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Mikeís Hot Spicy Food Recipes

Lamb or Chicken Curry

  Simple Lamb Curry With Carrot Raita

Time: about 1 1/2 hours plus marinating time


  • 2 pounds lean lamb shoulder cut in 3/4-inch cubes
  • 1 tablespoon grated ginger
  • 1 1/2 teaspoons grated garlic
  • 1 1/2 teaspoons turmeric powder
  • 1/2 teaspoon cumin seed, toasted and ground
  • 1/2 teaspoon coriander seed, toasted and ground
  • 1/4 teaspoon cayenne
  • Salt
  • 2 tablespoons ghee or vegetable oil
  • 2 red onions, sliced thick, 1 pound
  • 6 whole cloves
  • 10 black peppercorns
  • 1 inch-long piece cinnamon stick


  • 1 cup plain yogurt
  • 1 tablespoon ghee or vegetable oil
  • 1/2 teaspoon black mustard seed
  • 1/2 teaspoon cumin seed
  • 2 garlic cloves, minced
  • 1/2 cup coarsely grated carrot
  • Pinch of cayenne
  • Salt
  • 1 tablespoon each chopped mint, chives and cilantro.

1. Put the lamb in a bowl with the ginger, garlic, turmeric, cumin, coriander, cayenne and 1/2 teaspoon salt and mix well. Marinate at room temperature 30 minutes, or up to several hours refrigerated (even overnight is fine).

2. Heat the ghee or oil in a heavy-bottomed soup pot or Dutch oven over medium heat. Add the onions and cook for 3 to 4 minutes, until softened. Turn up the heat to medium-high and add the seasoned meat. Lightly brown the meat and onions, stirring occasionally, for another 5 minutes or so. Add the cloves, peppercorns and cinnamon stick, then add 2 cups water and bring to a boil. Cover the pot and turn heat to gentle simmer. Cook for about an hour, or until the meat is fork-tender. Taste the sauce and add salt to taste. Raise the heat and let the sauce reduce a bit, if desired. (May be prepared ahead to this point and reheated before serving.)

3. To make the raita, put the yogurt in a bowl. Heat the ghee or oil in a small skillet over medium heat. Add the mustard seeds and cumin, let them pop a bit ó be careful ó then stir in the garlic and cook for about 30 seconds, till barely golden. Carefully stir the hot contents of the skillet into the yogurt. Add the grated carrot, cayenne and salt, to taste. Let the raita sit at least 10 minutes to allow the flavors to mingle. Just before serving, stir in the mint, chives and cilantro.

Yield: 4 servings


An Indian Curry Close to Home


Published: February 17, 2012

IF youíre looking for a rich deep-flavored curry, you donít need to go out. With only a few ingredients you most likely have on hand, you can produce a good one at home. Aside from the meat for this simple lamb curry (you may use chicken thighs if you prefer), the shopping list is relatively short: onion, ginger, garlic, turmeric, cumin, coriander, peppercorns, clove, cayenne and cinnamon.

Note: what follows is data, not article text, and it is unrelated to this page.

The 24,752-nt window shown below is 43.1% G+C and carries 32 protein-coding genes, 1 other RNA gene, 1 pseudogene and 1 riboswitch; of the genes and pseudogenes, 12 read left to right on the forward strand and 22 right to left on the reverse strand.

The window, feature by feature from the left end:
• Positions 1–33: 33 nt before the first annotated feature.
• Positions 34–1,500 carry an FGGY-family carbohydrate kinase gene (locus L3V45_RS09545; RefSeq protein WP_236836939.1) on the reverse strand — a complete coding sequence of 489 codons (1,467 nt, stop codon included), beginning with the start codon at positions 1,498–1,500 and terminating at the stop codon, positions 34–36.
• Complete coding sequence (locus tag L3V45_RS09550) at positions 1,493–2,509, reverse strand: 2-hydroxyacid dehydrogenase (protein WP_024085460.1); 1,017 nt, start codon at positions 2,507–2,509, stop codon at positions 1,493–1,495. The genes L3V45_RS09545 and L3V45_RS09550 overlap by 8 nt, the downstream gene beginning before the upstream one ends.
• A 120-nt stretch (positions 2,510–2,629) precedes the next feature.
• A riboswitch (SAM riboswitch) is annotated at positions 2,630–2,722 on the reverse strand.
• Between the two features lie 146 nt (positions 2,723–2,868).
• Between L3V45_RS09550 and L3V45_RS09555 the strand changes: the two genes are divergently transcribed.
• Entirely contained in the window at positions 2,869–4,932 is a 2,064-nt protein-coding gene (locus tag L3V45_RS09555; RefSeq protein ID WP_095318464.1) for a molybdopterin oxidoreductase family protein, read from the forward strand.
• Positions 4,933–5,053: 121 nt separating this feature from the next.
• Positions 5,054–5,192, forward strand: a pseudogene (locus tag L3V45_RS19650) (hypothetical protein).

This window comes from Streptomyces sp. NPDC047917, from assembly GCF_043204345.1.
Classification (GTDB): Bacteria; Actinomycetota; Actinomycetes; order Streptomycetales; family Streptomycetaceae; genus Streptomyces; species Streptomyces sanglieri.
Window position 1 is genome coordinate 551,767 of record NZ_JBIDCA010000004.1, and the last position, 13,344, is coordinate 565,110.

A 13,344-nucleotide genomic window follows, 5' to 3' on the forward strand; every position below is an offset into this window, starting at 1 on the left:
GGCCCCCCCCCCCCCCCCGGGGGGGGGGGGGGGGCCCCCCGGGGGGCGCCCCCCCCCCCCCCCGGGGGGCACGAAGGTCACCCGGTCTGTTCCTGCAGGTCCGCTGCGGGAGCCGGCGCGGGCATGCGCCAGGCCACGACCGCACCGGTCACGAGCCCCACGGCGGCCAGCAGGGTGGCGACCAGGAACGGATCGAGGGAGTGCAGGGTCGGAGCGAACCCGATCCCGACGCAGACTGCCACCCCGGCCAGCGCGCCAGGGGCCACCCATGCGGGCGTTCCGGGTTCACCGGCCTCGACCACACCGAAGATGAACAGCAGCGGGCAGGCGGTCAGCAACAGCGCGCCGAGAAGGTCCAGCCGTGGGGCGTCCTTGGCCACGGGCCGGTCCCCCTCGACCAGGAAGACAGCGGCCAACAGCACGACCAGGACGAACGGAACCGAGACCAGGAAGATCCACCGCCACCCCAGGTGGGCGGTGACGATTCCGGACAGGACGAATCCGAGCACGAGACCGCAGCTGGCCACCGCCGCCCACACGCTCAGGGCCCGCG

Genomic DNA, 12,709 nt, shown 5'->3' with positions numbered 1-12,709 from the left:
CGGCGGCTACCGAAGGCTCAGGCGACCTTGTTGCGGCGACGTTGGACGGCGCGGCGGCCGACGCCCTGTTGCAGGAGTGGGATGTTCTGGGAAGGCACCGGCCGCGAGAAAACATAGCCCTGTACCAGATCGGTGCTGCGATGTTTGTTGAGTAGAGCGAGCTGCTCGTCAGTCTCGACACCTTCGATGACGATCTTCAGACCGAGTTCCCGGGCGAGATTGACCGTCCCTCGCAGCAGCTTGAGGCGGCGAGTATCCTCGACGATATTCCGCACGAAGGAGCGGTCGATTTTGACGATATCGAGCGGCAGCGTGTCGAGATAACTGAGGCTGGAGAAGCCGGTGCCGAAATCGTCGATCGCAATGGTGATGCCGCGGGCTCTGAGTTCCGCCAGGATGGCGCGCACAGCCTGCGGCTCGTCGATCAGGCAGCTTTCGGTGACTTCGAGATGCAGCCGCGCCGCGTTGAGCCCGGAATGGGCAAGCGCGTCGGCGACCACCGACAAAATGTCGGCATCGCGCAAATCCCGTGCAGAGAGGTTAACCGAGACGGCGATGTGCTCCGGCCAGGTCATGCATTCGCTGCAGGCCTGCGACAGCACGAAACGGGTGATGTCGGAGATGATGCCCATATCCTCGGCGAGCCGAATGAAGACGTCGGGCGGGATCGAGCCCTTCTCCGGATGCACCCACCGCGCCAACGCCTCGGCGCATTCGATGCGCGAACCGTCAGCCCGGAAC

For the non-Indian cook, traditional Indian cooking may seem too involved, complex or cumbersome, but itís not necessarily so. When you learn some basic easy techniques, the process becomes less daunting.

For instance, you can get into the pleasant habit of toasting and grinding your own spices. It is a simple matter of heating them (in this case cumin or coriander seeds) in a small dry skillet. When they become fragrant, after just a minute or so, they are ready to be pulverized using an electric spice mill or mortar. This small effort provides the aroma and fresh flavor that packaged ground spices often lack.

Another utterly simple technique is using the essential paste of fresh ginger and garlic found in so many Indian recipes. For a small amount, employ a micro-plane grater, or the fine holes of an ordinary box grater. The lamb, marinated briefly in this paste along with the spices, becomes transformed.

The next step is the careful browning of the meat with the onions. If the heat is too high, they will burn; too low and you wonít achieve the caramelized flavor youíre after. Attentive stirring for about 10 minutes is required. After that, add water, turn down the heat, put on the lid and relax. The curry will be ready in about an hour.

Sizzling spices is yet another way to impart flavor to a dish. For the carrot raita that accompanies this curry, this technique is what really adds dimension. Mustard seeds are heated in a small amount of ghee or oil just until they pop, along with a bit of garlic and cumin, then stirred into yogurt. The raita gets additional spark from fresh mint and a little cayenne heat.

Friends donít let friends buy spices at American grocery stores!

Mikeís Hot Spicy Food Recipes